Naughton has big plans this year and doesn’t plan on playing small. In all aspects across family, love, and growth in both personal and professional avenues, she expressed that she has a good feeling that 2023 would be a “powerful” one. Included in her plans is tapping into the director role and womaning her own production company. Particularly for Black and brown folks, Naughton-Lewis wants to use her platform to give light to the non-monolithic experience and highlight the stories that we fight so hard to be heard. Coming down the pipeline as an opportunity to tell these stories is a film titled 88, co-starring Brandon Victor Dixon, which made its debut at last year’s Tribeca Film Festival. Naughton-Lewis stars as Maria Jackson, the wife of Femi Jackson, who is worried about her son’s safety due to racism in America.
While discussing her 2022 directorial debut in Behind the Smile, the petite beauty honed in on the power she feels empowering other actors and actresses.
“It was really empowering to help other actors and guide them on the journey to a great performance. A lot of times when you’re in front of the camera, you’re worried about, ‘how do I look? Is this okay? Am I doing this right?’ I released all that pressure and need for approval, particularly physically. Sitting in the director’s chair gave me an opportunity to be in gratitude of all the different departments and all the different pieces of the puzzle in order to make a great film or TV show.”
“When I was on Power for all those years, I learned that being a director is hard work. I shadowed directors like Rob Hardy, one of my favorites, and asked questions while learning a lot from directors and seeing how each department is your teammate. You’re the director, but you’re really a collaborator, and as long as you are working together with others well — I think that’s the part that I really appreciated when I directed my first short film. I learned a lot. I also appreciated guiding actors because I understand what it’s like to be the actor, but I also now get a chance to be a part of a collaborative team behind the camera, like the DP, the gaffer, the lights, the sound department, and the set design. Every department is your teammate, and it just makes you even more appreciative of how to make a film.”
The Power In Submission
While being a boss can have its perks, and no one can deny the feeling of power in purpose, there’s also power in taking a step back. After being in the entertainment industry for most of her life, it’s easy to believe that Naughton-Lewis has experienced a bought of exhaustion, frustration, or even overall annoyance with the industry at large.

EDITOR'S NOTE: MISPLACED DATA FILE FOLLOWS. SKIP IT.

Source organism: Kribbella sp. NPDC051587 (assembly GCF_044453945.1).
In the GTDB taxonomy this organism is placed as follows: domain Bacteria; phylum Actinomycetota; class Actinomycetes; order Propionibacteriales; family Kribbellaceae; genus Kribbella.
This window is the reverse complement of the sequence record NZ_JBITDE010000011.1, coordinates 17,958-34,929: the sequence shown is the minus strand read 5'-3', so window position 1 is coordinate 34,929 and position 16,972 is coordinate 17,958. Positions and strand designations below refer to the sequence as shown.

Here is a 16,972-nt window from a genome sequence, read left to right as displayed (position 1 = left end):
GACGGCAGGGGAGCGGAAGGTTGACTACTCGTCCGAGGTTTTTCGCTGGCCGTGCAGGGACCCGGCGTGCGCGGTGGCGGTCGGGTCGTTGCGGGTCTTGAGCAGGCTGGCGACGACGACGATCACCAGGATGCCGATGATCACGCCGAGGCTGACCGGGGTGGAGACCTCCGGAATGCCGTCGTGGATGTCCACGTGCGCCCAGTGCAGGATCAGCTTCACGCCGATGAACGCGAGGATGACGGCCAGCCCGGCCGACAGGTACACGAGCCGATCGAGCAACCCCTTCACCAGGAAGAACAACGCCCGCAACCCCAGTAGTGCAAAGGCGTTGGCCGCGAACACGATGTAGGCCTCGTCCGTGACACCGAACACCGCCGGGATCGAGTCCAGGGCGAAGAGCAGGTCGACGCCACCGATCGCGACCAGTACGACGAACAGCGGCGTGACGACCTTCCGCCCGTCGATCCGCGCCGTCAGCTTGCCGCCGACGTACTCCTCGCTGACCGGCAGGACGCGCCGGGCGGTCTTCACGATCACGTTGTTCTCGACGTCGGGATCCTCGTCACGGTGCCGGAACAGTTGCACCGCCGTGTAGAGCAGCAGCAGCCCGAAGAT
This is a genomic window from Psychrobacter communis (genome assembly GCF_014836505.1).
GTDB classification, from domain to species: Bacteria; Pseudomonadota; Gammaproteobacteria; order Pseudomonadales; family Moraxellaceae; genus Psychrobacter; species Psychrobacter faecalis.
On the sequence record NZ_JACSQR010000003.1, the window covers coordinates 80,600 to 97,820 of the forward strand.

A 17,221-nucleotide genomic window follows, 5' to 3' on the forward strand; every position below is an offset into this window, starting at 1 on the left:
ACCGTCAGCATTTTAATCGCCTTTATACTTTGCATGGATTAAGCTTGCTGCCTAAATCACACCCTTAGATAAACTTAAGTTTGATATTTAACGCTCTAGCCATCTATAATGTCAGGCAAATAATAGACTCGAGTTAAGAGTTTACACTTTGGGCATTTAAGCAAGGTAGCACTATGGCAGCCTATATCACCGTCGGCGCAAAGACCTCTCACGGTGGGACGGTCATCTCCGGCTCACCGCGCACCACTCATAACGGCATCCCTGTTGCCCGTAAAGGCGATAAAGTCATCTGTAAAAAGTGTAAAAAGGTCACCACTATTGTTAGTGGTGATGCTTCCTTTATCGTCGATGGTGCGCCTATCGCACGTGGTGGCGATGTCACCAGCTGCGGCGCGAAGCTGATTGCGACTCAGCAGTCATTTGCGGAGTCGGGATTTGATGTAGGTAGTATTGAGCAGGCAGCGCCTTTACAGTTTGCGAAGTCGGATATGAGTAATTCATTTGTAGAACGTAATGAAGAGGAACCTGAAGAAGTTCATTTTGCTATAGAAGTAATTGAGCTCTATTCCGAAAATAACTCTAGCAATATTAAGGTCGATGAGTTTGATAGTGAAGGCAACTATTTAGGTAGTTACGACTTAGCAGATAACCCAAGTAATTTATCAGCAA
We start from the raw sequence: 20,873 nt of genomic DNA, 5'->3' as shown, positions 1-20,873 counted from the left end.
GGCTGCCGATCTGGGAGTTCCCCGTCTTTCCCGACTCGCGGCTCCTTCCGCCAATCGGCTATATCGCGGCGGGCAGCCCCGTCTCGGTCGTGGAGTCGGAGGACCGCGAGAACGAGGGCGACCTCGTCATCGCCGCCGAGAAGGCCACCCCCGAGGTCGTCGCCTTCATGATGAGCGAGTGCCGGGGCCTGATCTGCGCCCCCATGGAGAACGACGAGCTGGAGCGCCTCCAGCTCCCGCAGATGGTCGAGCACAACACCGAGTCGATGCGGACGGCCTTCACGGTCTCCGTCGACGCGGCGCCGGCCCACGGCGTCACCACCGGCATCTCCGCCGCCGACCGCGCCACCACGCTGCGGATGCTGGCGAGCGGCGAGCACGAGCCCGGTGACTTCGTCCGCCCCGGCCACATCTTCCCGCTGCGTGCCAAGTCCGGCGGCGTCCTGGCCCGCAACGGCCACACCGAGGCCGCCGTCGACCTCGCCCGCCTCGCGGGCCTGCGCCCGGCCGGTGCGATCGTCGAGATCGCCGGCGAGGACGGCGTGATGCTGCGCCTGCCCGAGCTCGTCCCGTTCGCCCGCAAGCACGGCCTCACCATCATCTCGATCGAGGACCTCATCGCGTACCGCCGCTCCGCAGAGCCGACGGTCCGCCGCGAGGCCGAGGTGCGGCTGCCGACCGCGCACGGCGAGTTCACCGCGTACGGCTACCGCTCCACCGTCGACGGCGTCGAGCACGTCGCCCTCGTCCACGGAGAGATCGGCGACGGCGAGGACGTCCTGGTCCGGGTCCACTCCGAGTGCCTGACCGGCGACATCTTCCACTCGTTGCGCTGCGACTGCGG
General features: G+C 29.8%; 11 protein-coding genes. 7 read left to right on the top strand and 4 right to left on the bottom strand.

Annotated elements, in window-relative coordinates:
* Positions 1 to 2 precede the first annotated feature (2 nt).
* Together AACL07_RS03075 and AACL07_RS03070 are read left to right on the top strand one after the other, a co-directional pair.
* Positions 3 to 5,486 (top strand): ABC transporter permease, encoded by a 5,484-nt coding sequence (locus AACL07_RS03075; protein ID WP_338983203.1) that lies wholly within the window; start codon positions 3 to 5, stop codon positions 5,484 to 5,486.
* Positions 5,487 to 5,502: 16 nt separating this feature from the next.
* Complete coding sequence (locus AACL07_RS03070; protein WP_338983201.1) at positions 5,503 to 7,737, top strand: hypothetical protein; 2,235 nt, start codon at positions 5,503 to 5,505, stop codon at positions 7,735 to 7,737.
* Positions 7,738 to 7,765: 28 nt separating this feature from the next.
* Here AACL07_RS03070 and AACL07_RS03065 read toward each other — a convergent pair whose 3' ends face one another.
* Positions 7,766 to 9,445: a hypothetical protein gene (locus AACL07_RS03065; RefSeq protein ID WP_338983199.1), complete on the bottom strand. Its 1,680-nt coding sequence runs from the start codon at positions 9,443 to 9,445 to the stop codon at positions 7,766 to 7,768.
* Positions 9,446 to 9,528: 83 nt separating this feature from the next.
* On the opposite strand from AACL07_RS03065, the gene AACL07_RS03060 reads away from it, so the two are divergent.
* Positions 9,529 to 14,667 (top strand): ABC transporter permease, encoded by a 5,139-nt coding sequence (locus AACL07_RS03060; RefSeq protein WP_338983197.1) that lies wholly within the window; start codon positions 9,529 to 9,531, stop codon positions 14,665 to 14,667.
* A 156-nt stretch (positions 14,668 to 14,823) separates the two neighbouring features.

But what do you do when you’re in the center of it all, and you don’t feel like you have the time to stop being powerful? What about those moments when you feel like your back is against the wall and no one is there to pull you out from under? Where does the strength come from?
According to Naugton-Lewis, “Being powerful doesn’t mean doing something. Strength can look like surrender. “Sometimes you got to be like, ‘All right, you got it, God. Whatever you take me through, there’s a reason and purpose.’ There’s also purpose in our struggles so remind yourself of that. I’ve been kicked out of a girl group, 3LW, and I didn’t know why God took me through that, and I was very, very hurt, but He let me go through that. I was depressed. I didn’t feel beautiful. I felt like my career was over. Best thing that could have happened to me, but God knows, and I didn’t. Again, I had to surrender to that moment. Then I went to college and became a regular girl, and that was what I needed in my life.”
She continued, “If I didn’t go through that breakup of the group, I wouldn’t have known there’s so much more to me with everything that happened throughout my career and life. I have a daughter from a previous relationship that didn’t work out. I was devastated and heartbroken about that, but that breakup was the best thing that could have happened to me because I got the blessing of my daughter, and I also became available to meet my husband two years later. Sometimes just allow the pain and struggle to happen. Everyone’s like, “Oh, we got to get through the pain. We got to do stuff.” No, allow it to be where it is, and then you can work your way through, but sometimes it’s necessary to be the better person.”
And grounded in her power, she has remained. Naturi Naughton-Lewis has done it all, from being in a top-charting girl group to the leading lady on a record-breaking television series. Still, the most admirable attribute of her star power is her resilience. Her storytelling has never waivered, and her resilience has never lessened. Throughout it all, no one has ever questioned where she pulls it from, but if she has the strength to remain powerful on and off-screen.